The stunning image will resonate with jurors who must decide whether Savio was slain or died in an accidental fall, a spokeswoman for Stacy Peterson’s family predicted outside the courtroom.
“When you take one look at that photo, the lightbulb goes off in your head,” Pamela Bosco said. “She’s wedged in the tub. There’s no way that’s an accident.”
During her testimony, Pontarelli described going into Savio’s darkened home with her husband, son and neighbor after a locksmith called by Peterson opened the door.
Peterson, she said, waited in a downstairs foyer while the others combed the house, searching for Savio.
When she saw her friend lying unmoving in the tub -- illuminated only by the glare of a streetlight through a skylight -- Pontarelli said she ran from the bathroom, threw herself on the ground “and started screaming.”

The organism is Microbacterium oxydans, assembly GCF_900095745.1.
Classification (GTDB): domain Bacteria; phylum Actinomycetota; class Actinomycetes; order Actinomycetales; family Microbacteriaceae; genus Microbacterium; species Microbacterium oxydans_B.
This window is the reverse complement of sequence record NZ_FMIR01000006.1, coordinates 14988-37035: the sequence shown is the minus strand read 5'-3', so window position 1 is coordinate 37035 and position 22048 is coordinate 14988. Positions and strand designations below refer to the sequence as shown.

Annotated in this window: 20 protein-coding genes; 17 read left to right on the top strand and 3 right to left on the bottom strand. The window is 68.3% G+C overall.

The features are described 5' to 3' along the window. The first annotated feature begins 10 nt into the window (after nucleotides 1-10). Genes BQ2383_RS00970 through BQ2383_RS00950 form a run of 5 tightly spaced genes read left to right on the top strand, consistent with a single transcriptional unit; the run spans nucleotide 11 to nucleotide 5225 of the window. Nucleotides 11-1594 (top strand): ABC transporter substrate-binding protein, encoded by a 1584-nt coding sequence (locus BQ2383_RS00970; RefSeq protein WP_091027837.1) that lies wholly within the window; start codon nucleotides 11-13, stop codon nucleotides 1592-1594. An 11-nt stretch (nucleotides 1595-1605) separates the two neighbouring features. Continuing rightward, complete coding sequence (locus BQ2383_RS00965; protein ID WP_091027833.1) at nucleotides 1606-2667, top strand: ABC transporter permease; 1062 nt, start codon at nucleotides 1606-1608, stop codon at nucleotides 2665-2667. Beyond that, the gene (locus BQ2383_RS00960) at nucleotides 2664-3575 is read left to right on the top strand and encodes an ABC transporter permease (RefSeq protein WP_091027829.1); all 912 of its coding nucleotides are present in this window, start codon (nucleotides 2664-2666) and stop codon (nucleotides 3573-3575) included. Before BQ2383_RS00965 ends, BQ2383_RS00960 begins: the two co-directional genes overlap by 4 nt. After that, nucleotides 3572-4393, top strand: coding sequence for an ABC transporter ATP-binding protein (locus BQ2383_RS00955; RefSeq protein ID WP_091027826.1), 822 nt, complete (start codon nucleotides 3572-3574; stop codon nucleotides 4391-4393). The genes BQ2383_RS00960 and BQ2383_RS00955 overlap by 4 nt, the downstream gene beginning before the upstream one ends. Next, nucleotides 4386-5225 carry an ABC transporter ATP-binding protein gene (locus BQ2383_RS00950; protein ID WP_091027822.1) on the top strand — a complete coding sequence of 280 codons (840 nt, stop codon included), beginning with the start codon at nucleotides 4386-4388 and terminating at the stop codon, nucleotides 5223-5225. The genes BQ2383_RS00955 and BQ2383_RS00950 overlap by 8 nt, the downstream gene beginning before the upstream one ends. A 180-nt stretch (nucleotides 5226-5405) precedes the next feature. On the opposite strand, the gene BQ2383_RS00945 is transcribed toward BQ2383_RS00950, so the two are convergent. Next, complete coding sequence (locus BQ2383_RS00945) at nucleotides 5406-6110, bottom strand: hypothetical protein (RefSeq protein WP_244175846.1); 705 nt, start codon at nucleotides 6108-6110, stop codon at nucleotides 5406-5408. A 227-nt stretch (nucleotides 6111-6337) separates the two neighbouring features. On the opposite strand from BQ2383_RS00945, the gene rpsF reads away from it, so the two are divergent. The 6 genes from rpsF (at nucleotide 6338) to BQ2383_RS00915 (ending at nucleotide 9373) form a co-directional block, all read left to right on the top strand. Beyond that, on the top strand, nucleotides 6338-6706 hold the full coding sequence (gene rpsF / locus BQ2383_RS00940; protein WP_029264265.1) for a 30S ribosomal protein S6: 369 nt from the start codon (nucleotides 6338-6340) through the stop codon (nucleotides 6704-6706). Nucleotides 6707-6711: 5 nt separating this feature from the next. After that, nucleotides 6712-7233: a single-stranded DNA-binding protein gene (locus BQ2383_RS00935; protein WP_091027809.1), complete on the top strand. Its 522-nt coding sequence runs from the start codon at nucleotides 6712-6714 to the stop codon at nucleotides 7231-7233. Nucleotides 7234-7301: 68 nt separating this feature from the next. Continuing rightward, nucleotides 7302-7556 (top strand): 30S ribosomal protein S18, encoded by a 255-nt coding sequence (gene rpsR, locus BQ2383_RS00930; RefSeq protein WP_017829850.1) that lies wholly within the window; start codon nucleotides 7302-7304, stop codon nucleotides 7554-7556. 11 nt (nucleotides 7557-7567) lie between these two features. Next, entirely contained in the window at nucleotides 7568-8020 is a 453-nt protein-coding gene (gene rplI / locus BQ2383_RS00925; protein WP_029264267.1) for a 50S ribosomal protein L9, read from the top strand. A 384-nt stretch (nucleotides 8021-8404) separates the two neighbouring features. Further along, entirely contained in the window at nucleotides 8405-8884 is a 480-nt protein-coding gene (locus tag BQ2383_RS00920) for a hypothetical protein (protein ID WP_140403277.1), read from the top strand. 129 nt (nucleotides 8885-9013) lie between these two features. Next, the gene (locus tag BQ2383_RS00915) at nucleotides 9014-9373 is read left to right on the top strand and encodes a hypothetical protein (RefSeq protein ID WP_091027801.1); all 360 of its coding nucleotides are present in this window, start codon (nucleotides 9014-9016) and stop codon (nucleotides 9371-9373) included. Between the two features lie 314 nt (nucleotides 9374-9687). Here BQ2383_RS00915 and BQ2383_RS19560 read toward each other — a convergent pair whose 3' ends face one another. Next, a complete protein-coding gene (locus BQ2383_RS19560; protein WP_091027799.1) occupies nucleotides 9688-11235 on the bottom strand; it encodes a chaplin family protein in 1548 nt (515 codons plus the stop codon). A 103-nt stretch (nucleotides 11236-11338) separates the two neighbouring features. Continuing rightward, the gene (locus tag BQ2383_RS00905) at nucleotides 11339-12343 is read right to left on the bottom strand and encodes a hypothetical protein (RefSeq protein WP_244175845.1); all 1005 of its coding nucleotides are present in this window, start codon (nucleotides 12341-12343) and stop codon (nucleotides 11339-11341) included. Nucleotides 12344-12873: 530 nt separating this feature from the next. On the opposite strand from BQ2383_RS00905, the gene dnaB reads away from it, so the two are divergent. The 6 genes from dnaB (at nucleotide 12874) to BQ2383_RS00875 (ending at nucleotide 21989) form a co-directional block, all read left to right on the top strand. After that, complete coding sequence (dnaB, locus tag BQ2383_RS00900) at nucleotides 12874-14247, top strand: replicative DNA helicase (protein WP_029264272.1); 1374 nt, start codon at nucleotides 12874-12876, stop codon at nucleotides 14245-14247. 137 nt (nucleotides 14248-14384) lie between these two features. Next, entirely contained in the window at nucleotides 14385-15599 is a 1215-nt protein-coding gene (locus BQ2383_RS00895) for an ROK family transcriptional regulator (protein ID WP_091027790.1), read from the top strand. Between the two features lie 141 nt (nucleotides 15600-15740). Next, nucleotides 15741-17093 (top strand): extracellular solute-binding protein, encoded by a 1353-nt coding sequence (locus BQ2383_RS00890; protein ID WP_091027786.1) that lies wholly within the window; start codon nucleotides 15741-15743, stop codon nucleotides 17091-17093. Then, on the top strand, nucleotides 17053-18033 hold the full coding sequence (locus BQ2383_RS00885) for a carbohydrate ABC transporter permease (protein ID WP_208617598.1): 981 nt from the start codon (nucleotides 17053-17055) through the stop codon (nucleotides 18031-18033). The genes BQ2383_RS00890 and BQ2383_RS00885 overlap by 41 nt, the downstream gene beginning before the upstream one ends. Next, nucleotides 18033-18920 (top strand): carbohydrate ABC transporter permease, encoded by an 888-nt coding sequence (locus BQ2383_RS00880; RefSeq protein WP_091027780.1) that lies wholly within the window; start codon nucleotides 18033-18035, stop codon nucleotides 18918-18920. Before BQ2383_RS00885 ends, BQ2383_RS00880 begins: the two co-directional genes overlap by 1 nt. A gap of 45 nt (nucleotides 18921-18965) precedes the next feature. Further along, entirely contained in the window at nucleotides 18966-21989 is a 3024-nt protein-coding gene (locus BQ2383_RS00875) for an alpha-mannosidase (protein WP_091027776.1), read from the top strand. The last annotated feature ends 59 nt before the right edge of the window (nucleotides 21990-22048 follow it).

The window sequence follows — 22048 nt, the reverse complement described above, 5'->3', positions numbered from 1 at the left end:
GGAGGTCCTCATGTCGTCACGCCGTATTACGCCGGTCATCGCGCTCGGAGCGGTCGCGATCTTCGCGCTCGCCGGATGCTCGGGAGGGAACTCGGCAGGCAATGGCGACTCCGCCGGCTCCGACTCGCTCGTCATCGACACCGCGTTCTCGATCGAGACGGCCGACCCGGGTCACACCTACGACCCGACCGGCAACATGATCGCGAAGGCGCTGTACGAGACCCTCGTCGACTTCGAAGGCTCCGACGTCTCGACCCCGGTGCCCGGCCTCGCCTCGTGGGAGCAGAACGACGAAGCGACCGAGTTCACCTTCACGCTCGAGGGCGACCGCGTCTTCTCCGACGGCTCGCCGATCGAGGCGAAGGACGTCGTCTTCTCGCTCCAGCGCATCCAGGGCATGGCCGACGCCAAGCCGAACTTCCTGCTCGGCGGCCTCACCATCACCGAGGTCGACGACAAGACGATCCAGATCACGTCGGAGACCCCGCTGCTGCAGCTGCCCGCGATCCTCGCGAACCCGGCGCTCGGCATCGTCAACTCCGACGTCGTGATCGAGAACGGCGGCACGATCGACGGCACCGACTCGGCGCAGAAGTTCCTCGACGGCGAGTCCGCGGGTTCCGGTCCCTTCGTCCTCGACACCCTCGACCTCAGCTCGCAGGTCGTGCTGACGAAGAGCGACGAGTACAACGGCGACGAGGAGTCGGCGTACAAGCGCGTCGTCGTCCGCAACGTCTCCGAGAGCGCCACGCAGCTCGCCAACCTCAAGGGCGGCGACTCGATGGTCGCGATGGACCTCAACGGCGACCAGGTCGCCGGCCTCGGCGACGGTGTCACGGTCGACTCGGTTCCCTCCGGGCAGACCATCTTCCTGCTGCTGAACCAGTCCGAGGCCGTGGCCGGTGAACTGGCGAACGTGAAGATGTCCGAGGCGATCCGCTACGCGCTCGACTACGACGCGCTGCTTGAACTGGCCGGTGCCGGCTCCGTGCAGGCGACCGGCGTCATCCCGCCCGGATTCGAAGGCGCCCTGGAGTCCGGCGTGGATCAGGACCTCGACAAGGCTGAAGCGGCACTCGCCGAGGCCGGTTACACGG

Pontarelli said she wanted to cover Savio up, but Peterson -- who had run into the room -- warned her not to touch anything.
Questioned by defense attorney Joe Lopez, she agreed Peterson seemed upset by the discovery.
“He said, ‘What am I going to tell my children?’” Lopez asked.
“Yes,” Pontarelli said.
Lopez prodded her about differing testimony she’d given about the discovery at other hearings, including an earlier claim that she took Savio’s arm to feel for a pulse.
Tuesday, she testified she didn’t do that after Peterson examined Savio.
“He told me she was dead, so there was no reason to take her pulse,” Pontarelli said.
Pontarelli testified she was surprised because Savio’s hair was hanging down when she saw her in the tub. Savio typically pulled her hair back with a clip before bathing, she said.
Prosecutors have contended some circumstantial evidence, including the lack of a hair clip and clothing near the tub where Savio died, are indications her death was staged to look like an accidental fall.
Defense attorneys repeatedly blasted that claim inside and outside the courtroom.
“They’re trying to frame him for an accident,” defense attorney Steve Greenberg said.
Testimony is scheduled to continue Wednesday before the seven-man, five-woman jury selected last week.